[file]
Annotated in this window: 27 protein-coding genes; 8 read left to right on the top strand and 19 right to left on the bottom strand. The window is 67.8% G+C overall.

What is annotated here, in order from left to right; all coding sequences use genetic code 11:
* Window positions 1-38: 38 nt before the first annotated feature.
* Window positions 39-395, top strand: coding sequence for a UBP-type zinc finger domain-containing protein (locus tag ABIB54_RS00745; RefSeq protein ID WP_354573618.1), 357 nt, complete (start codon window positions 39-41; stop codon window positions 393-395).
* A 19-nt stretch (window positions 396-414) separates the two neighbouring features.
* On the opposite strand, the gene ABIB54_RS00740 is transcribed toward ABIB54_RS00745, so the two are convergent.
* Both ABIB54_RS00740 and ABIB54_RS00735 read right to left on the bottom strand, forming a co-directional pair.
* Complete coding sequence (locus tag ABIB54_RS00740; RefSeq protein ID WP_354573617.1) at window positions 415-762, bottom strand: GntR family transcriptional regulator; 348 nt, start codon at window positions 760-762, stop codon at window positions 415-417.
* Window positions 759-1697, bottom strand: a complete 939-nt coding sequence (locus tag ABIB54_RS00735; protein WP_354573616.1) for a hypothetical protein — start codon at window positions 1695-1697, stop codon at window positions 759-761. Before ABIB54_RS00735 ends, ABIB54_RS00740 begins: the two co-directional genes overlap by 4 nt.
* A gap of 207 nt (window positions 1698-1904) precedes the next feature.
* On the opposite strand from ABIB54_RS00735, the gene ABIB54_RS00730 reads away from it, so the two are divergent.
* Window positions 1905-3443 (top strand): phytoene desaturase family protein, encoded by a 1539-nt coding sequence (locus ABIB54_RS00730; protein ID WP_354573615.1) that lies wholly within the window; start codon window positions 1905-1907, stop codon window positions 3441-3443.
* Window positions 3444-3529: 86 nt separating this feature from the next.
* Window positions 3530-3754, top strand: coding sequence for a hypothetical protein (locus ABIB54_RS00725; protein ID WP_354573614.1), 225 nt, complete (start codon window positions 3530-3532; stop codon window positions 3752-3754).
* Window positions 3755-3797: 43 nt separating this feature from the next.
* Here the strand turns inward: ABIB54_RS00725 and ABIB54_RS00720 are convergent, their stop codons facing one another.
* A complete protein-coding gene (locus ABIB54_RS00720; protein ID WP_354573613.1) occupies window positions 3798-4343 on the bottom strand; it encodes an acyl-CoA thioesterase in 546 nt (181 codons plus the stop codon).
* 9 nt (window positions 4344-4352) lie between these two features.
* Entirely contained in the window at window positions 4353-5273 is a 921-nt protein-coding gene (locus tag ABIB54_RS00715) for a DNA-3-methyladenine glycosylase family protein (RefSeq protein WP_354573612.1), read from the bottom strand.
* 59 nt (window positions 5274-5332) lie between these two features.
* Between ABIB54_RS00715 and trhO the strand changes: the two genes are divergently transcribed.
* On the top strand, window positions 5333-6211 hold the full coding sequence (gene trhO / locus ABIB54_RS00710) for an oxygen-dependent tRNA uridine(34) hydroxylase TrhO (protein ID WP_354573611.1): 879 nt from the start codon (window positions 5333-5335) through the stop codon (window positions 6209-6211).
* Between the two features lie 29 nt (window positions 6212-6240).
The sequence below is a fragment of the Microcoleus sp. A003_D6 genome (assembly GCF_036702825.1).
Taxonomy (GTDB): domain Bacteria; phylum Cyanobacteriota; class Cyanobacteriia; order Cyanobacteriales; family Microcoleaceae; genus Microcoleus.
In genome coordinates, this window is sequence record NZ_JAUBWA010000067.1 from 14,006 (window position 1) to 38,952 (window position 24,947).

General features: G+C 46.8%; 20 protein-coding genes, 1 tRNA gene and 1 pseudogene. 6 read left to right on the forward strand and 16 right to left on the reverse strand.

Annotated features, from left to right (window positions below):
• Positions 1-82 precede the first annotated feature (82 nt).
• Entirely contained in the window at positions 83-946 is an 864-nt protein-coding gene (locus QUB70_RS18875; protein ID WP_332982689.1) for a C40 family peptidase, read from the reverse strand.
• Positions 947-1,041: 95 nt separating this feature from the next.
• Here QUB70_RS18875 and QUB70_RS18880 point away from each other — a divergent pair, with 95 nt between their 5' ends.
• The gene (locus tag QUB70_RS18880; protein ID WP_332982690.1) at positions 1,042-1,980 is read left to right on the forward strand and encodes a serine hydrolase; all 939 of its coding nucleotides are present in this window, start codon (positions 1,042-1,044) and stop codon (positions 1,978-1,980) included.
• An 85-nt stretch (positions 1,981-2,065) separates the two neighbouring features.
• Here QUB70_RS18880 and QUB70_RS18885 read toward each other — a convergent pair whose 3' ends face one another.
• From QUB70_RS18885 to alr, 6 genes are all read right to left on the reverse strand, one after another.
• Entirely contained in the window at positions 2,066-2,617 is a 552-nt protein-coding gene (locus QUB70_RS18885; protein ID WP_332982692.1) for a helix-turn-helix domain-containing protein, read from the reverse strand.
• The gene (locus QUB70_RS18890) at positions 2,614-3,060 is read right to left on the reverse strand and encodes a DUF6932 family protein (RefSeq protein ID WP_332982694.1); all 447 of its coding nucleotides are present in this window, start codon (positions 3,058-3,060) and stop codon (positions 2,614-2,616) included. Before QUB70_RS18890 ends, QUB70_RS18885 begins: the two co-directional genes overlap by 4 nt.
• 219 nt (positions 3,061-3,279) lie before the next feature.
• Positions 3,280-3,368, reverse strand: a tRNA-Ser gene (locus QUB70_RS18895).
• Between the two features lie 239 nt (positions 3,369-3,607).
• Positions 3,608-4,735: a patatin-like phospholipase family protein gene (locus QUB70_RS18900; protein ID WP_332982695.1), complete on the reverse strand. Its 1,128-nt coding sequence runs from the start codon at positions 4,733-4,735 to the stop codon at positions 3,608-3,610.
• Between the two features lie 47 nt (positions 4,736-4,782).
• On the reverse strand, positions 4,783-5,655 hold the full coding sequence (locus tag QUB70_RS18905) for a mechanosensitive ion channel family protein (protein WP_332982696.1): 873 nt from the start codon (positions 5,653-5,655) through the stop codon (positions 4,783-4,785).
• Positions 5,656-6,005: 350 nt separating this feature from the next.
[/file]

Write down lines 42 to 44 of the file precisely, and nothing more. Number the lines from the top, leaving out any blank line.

• Positions 3,608-4,735: a patatin-like phospholipase family protein gene (locus QUB70_RS18900; protein ID WP_332982695.1), complete on the reverse strand. Its 1,128-nt coding sequence runs from the start codon at positions 4,733-4,735 to the stop codon at positions 3,608-3,610.
• Between the two features lie 47 nt (positions 4,736-4,782).
• On the reverse strand, positions 4,783-5,655 hold the full coding sequence (locus tag QUB70_RS18905) for a mechanosensitive ion channel family protein (protein WP_332982696.1): 873 nt from the start codon (positions 5,653-5,655) through the stop codon (positions 4,783-4,785).